Is there a medical breakthrough here? I certainly hope so. Can't tell yet 'cause someone "killed it" in the marketing department.

Comment Going straight to plaid? Yeah right. (Score 4, Interesting) 97

We've watched companies like Dragon Systems struggle to perfect speech recognition software.

Decades later, we watched Siri struggle to understand the proverbial brogue associated with converting various languages to English, falling victim to parody videos.

Now, I'm supposed to believe we've magically eclipsed all that to type with my brain? This is like NASA claiming we've gone straight to plaid with regards to fast space travel.

There's a valid reason we're all still banging away on keyboards in the year 2017.

Comment Re:You get what you pay for... (Score 1) 230

Replacing cheaper hardware every year or two tends to add up, which confirms your initial statement; you get what you pay for.

I'm not going to cry over a pair of $10 to $20 headphones when they self-destruct from day-to-day use. I'll toss them out, pull another one out from the storage closet, and order some more if I need to. Why spend more money on something you're going have to replace anyway?

My point was more centered around the fact that headphones are not a product you have to replace often if you get a quality pair, unless you tend to beat the shit out of them during day-to-day usage. Mine sit on my desk and I use them quite often, which is why sound quality and comfort are key factors for me. To each their own. Cheers.

Comment Re:Why the ignorance? (Score 1) 437

This will likely be a considerable disruptive move within the industry that has made traditional heat-based machines for decades now. A monopoly driven into the industry secured by patents may not prove to be a benefit for all those employed in the industry. For consumers, neither will a $5000 price tag.

Good grief, listen to yourself. How can a $5000 product be a "disruptive force" competing with products costing $200 and doing the same thing?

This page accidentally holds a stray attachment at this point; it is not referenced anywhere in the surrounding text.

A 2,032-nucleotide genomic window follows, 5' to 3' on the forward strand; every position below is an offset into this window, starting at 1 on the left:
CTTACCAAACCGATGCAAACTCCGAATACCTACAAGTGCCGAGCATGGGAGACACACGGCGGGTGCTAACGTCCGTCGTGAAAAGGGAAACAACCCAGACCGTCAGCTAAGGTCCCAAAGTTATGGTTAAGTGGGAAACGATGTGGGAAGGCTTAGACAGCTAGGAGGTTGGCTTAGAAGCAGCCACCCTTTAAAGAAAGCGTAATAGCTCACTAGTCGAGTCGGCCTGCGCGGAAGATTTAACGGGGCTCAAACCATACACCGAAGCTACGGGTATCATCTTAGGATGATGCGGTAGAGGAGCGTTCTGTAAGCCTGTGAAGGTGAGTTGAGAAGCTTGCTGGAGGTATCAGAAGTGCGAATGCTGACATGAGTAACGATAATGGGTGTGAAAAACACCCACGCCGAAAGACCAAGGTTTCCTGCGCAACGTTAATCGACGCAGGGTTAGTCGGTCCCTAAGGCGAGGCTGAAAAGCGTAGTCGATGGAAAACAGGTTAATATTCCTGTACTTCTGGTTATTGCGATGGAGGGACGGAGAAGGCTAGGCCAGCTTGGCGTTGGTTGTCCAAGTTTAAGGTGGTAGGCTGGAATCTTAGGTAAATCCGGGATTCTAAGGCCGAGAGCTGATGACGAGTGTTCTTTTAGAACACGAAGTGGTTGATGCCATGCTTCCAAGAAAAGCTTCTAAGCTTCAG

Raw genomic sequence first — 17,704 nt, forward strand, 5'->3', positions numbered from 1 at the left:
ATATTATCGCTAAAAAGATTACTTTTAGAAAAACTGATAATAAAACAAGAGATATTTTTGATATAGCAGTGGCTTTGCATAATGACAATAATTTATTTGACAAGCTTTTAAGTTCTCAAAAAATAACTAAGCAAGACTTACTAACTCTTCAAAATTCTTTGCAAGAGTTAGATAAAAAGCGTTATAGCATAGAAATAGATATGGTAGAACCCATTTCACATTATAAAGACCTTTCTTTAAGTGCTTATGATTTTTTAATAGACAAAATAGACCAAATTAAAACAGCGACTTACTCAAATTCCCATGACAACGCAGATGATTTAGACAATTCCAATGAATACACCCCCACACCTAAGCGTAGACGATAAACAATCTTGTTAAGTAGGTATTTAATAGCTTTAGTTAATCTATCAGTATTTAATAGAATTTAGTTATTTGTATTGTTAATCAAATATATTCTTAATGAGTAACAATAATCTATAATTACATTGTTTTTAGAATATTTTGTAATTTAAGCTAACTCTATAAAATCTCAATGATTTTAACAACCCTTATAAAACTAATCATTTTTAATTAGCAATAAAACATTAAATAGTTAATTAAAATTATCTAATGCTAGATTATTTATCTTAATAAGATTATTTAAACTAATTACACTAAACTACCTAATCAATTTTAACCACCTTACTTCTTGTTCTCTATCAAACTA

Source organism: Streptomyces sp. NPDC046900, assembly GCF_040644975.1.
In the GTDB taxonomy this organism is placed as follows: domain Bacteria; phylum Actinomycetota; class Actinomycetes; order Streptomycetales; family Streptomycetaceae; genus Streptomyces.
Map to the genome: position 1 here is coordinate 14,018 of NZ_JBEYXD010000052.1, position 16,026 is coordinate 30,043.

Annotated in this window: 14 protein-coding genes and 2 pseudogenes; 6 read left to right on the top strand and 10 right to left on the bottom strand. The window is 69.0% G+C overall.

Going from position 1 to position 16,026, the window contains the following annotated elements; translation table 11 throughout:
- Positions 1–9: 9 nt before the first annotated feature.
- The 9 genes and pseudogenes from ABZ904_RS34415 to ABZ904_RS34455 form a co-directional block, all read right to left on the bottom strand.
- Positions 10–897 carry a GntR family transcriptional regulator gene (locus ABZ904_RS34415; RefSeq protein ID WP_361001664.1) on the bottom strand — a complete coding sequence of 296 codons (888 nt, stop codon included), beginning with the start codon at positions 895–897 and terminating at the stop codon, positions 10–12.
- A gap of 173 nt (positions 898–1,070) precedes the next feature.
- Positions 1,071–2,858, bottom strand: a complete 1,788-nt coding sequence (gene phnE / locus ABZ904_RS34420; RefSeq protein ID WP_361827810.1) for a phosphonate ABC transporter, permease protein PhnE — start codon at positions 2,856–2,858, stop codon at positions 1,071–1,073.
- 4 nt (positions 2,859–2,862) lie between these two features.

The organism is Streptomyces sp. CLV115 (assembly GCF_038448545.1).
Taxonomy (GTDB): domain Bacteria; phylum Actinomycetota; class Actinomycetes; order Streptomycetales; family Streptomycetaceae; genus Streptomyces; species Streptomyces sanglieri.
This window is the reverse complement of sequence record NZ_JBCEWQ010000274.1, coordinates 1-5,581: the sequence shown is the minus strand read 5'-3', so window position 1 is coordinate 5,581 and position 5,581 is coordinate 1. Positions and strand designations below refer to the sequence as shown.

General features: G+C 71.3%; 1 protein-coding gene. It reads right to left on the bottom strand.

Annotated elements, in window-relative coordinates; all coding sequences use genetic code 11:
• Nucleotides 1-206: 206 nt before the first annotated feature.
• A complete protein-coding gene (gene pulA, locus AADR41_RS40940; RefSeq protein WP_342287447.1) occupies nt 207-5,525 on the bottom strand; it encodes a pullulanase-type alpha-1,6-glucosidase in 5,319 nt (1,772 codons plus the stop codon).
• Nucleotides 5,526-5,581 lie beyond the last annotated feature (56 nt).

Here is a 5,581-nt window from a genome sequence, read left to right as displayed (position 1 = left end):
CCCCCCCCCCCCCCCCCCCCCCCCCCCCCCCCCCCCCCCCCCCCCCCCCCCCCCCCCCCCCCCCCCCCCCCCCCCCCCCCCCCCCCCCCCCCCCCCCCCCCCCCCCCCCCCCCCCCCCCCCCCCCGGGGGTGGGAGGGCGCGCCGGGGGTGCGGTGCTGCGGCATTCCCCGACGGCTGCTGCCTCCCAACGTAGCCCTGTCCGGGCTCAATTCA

How can an $5000 television set become a "disruptive force" within the industry competing with products costing $200 and doing the same thing?

Let's not sit here and pretend that HDTVs didn't cost thousands of dollars when they first hit the market. The simple fact is most never-before-seen-too-cool-to-be-true technology is initially sold at considerably higher prices.

To use the infamous car analogy, there's a reason people are collectively losing their shit over the thought of a a $35,000 Tesla automobile; because it ultimately saves money by not having excess run costs related to traditional power sources. A dryer performing five times better than a traditional heat-based design does present an ROI argument when you consider a dryer is an appliance you keep for a very long time.

Comment Re:You get what you pay for... (Score 2) 230

I typically spend $1 to $2 for headphones.

Those usually fall apart pretty quickly. The $10 to $20 headphones give me the durability I need for the year or two that they are usable.

My Sennheisers are over 15 years old now. Paid $150 and they still sound great.

Replacing cheaper hardware every year or two tends to add up, which confirms your initial statement; you get what you pay for.

Comment Re:Why the ignorance? (Score 2) 437

It was stated it consumes less energy, does not produce unnecessary heat.. I get you are fine with your current machine, but why shouldn't we improve what we have?

We should look to improve on what we have.

The problem is often how we go about introducing it. This will likely be a considerable disruptive move within the industry that has made traditional heat-based machines for decades now. A monopoly driven into the industry secured by patents may not prove to be a benefit for all those employed in the industry. For consumers, neither will a $5000 price tag.

Comment Re:It's for a stock bump (Score 1) 120

They took a hit when Trump announced "Cancel Order!" to their Air Force one bid. Our entire economy is built around short term stock bumps because most CEO pay is in bonuses and stock options (so that they don't have to pay income tax on it).

Boy, it sure is a good thing that their projects don't last long, and they never have to think about the impact of short-sighted stupid decisions in the long run. I mean, how long do you really need an engineer to design an airplane? Surely no longer than a fiscal quarters worth of stock bumps, right?

/sarcasm